The Longest Way Home by Andrew McCarthy

About a year and a half ago I read Rob Lowe’s autobiography, Stories I Only Tell My Friends. I enjoyed it and wrote up a review on this site. About two months ago, I got an email from a publishing company asking if I would be interested in reading Andrew McCarthy’s new book, The Longest Way Home. Being a big fan of free stuff, I gladly accepted the offer of a complimentary copy. A part of me is hoping I can continue this trend and maybe get books by the rest of the people who populated my favorite movies in the 1980s.

Here’s what I knew about Andrew McCarthy before I read the book: He’d been in a few movies I really liked and I honestly couldn’t remember anything he’d done that I didn’t enjoy. He was part of what was called ‘The Brat Pack’ back in the day, though I also knew they didn’t actually hang around each other much and that it was largely a media-created thing. That was about all I knew.

Unlike Rob Lowe’s book, The Longest Way home is not the origin of a famous guy and his famous friends because it turns out that when Andrew McCarthy isn’t acting or directing, he’s writing travel articles for publications like National Geographic. So while the book is deeply personal, it’s also a travel journal.

When watching McCarthy in a movie, I usually instantly identify with his character. He’s tends to play these aloof caring people who don’t quite fit in. That’s easy for me to relate to. Strangely though he seems to have those qualities in his writing as well, I found identifying with him in his book much more difficult.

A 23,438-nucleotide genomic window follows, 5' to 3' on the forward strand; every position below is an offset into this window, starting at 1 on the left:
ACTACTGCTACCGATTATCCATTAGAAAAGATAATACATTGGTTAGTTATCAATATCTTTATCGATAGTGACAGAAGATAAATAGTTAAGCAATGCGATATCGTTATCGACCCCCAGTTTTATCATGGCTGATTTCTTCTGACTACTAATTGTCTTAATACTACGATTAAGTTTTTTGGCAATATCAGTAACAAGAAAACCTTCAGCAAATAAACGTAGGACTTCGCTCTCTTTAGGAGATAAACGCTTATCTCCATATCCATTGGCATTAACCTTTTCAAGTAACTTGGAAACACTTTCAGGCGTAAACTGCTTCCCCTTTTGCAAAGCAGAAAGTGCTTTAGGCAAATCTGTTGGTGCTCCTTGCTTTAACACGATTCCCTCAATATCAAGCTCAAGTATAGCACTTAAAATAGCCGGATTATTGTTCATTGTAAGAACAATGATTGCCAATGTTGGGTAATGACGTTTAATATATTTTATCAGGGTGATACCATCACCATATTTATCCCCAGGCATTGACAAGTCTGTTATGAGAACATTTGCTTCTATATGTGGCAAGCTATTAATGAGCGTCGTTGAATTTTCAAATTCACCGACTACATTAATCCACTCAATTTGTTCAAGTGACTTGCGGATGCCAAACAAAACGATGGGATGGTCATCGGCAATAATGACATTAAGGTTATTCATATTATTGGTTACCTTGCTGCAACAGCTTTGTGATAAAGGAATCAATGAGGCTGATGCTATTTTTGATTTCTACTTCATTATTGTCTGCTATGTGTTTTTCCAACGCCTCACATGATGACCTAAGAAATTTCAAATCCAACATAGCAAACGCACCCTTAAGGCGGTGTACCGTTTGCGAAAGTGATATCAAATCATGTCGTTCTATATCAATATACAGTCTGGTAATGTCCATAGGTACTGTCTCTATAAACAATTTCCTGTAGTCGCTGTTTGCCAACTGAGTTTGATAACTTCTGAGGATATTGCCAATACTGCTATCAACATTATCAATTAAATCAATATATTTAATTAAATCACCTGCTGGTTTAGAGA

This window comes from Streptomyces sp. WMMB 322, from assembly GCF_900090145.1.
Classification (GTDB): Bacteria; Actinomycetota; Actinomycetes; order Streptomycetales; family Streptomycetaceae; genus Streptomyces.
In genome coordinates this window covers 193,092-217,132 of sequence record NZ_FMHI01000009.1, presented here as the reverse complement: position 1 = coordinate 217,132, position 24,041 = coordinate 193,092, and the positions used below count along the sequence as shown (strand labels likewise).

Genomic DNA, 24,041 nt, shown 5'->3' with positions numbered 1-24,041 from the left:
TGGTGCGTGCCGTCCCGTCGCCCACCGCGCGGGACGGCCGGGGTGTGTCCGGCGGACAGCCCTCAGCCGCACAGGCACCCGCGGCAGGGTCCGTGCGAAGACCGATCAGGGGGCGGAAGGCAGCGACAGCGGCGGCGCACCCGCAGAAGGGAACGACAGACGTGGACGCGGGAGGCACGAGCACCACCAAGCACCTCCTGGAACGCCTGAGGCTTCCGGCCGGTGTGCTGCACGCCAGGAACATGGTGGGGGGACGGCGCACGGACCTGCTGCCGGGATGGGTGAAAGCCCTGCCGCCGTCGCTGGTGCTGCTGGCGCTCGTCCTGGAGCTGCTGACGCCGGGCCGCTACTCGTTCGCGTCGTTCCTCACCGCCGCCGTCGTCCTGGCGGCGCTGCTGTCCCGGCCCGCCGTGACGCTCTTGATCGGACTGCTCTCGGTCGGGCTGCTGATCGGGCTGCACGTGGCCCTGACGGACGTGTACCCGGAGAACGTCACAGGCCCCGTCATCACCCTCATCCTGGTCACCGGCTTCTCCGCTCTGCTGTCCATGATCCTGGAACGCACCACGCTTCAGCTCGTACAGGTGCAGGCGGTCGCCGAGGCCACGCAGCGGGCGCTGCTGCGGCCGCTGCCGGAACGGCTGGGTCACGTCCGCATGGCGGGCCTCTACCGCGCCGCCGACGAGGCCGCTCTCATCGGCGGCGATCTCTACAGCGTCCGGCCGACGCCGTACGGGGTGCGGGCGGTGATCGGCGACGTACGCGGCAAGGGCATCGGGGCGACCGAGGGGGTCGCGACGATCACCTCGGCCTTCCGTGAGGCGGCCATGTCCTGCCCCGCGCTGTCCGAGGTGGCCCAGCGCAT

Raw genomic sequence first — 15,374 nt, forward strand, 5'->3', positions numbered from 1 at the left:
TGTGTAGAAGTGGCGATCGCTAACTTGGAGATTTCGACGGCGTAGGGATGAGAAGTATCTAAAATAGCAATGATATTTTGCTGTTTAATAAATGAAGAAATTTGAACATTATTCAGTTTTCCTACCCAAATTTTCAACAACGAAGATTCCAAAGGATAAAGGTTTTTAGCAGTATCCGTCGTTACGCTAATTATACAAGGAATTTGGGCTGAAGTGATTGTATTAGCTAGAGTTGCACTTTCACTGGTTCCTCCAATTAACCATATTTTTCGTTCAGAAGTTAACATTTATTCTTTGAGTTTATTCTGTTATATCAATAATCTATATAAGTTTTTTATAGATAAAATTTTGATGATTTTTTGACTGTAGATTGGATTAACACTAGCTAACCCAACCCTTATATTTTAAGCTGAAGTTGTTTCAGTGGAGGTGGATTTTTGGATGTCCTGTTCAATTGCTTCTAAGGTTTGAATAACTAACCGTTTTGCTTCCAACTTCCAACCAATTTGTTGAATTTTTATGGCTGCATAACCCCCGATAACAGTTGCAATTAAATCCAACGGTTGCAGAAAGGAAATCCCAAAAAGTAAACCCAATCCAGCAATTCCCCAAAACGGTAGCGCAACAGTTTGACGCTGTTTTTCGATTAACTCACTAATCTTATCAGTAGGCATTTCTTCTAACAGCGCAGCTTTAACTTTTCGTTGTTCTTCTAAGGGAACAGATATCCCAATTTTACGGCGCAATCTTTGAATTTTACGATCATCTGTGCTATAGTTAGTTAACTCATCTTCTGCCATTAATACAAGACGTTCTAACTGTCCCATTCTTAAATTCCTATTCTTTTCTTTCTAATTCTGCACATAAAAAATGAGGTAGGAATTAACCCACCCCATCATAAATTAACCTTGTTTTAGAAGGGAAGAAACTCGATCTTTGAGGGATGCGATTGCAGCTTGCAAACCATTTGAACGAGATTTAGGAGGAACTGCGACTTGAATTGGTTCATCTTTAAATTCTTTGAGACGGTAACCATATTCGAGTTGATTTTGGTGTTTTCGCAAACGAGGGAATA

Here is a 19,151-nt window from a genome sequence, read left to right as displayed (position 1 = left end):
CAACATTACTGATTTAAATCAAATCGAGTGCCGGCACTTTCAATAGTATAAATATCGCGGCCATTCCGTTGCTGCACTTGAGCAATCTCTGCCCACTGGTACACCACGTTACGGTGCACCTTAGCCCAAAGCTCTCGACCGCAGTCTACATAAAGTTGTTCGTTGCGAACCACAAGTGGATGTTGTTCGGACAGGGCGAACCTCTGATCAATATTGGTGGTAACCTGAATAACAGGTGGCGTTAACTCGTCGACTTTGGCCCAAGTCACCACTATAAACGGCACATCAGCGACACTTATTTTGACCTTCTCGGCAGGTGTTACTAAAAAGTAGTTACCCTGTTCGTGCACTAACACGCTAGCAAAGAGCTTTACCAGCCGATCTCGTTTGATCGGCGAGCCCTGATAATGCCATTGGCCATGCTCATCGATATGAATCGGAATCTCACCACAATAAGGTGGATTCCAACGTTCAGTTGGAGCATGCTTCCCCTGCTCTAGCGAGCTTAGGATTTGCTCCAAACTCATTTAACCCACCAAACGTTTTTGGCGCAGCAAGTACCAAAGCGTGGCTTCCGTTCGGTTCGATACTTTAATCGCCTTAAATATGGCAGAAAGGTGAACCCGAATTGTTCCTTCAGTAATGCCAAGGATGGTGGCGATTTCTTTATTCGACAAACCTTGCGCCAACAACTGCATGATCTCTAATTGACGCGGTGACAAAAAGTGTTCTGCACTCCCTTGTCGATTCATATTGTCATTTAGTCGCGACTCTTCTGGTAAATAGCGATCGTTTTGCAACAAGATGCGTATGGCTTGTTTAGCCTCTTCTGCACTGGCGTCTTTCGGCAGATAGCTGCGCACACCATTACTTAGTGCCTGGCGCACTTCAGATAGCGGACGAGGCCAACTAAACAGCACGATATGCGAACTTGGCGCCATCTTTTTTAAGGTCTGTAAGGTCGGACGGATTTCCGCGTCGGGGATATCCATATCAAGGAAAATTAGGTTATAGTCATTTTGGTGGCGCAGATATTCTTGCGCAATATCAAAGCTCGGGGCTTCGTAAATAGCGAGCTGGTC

This isn’t the fault of the writing. It just turns out that I personally don’t have a lot in common with Andrew McCarthy. When the book begins, we find that he’s planning on getting married to his long-time girlfriend, D. He is so excited about this that he instantly plans a series of solo trips all over the world before the wedding. Some people want to run to the ends of the Earth rather than get married. Andrew McCarthy does just that.

Early on we discover that while McCarthy has a deep love for his fiancé and his children, more than anything, he wants to be alone. This is a man who would have no problem living alone in a shed on the side of a mountain for the next fifty years. During his journeys, he talks about the family he grew up in and in so many ways it seems that he was practically brought up to be a loner. There is love in his family but it is always distant.

His trips rarely involve places you’d think to go. He goes to Patagonia, the Amazon, the Osa, and Baltimore among others. Each trip involves him meeting interesting people and exploring these locations with a curiosity and sensitivity that is easy to feel when reading it. And as he travels, he continues to work through his personal demons that are keeping him from fully committing to his fiancé.

While the path he takes to becoming the person he needs to be in order to marry his fiancé is predictable, it’s the personal nature of the story that keeps it from being uninteresting. And it doesn’t hurt that most of the time, he’s writing about some of the most interesting places on earth.

It should also be noted that McCarthy writes at least as well as he acts. The talent is clear. His descriptions of his surroundings coupled with his reactions to them give the reader a real feel for the journeys he undertakes.

The Longest Way Home isn’t a famous person’s autobiography. It’s a book about a world traveler becoming someone who can be fully committed to the woman he loves. The fact that he’s also a famous actor doesn’t really enter into it beyond the fact that he likely wouldn’t be able to afford such trips without the money his first career has gained him.

If you’re looking for some sort of famous person tell-all, this isn’t it and really I think that’s a good thing. Word is that McCarthy is now working on a novel and he’ll be starring in a Hallmark Christmas movie this December. Andrew McCarthy may enjoy solitude, but I’m glad he shares his journeys with us.

– Jack Cameron


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